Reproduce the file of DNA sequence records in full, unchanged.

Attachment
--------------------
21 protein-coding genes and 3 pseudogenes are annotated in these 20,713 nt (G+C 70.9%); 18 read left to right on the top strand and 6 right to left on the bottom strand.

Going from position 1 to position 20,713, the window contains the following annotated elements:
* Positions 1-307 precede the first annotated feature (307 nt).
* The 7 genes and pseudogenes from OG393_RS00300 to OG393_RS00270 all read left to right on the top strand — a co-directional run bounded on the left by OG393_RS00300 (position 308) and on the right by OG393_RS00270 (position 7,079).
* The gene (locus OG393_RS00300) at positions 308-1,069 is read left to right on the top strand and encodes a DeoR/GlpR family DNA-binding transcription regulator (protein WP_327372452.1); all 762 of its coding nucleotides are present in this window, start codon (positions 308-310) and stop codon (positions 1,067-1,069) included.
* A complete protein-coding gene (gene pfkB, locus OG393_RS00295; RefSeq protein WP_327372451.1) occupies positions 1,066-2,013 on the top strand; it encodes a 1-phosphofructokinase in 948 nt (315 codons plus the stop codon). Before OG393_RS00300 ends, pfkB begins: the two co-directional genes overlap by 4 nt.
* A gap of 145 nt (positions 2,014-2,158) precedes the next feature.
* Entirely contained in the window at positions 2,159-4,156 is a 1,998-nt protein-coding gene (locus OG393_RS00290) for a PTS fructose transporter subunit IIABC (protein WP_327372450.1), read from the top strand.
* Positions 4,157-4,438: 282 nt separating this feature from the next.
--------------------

21 protein-coding genes and 3 pseudogenes are annotated in these 20,713 nt (G+C 70.9%); 18 read left to right on the top strand and 6 right to left on the bottom strand.

Going from position 1 to position 20,713, the window contains the following annotated elements:
* Positions 1-307 precede the first annotated feature (307 nt).
* The 7 genes and pseudogenes from OG393_RS00300 to OG393_RS00270 all read left to right on the top strand — a co-directional run bounded on the left by OG393_RS00300 (position 308) and on the right by OG393_RS00270 (position 7,079).
* The gene (locus OG393_RS00300) at positions 308-1,069 is read left to right on the top strand and encodes a DeoR/GlpR family DNA-binding transcription regulator (protein WP_327372452.1); all 762 of its coding nucleotides are present in this window, start codon (positions 308-310) and stop codon (positions 1,067-1,069) included.
* A complete protein-coding gene (gene pfkB, locus OG393_RS00295; RefSeq protein WP_327372451.1) occupies positions 1,066-2,013 on the top strand; it encodes a 1-phosphofructokinase in 948 nt (315 codons plus the stop codon). Before OG393_RS00300 ends, pfkB begins: the two co-directional genes overlap by 4 nt.
* A gap of 145 nt (positions 2,014-2,158) precedes the next feature.
* Entirely contained in the window at positions 2,159-4,156 is a 1,998-nt protein-coding gene (locus OG393_RS00290) for a PTS fructose transporter subunit IIABC (protein WP_327372450.1), read from the top strand.
* Positions 4,157-4,438: 282 nt separating this feature from the next.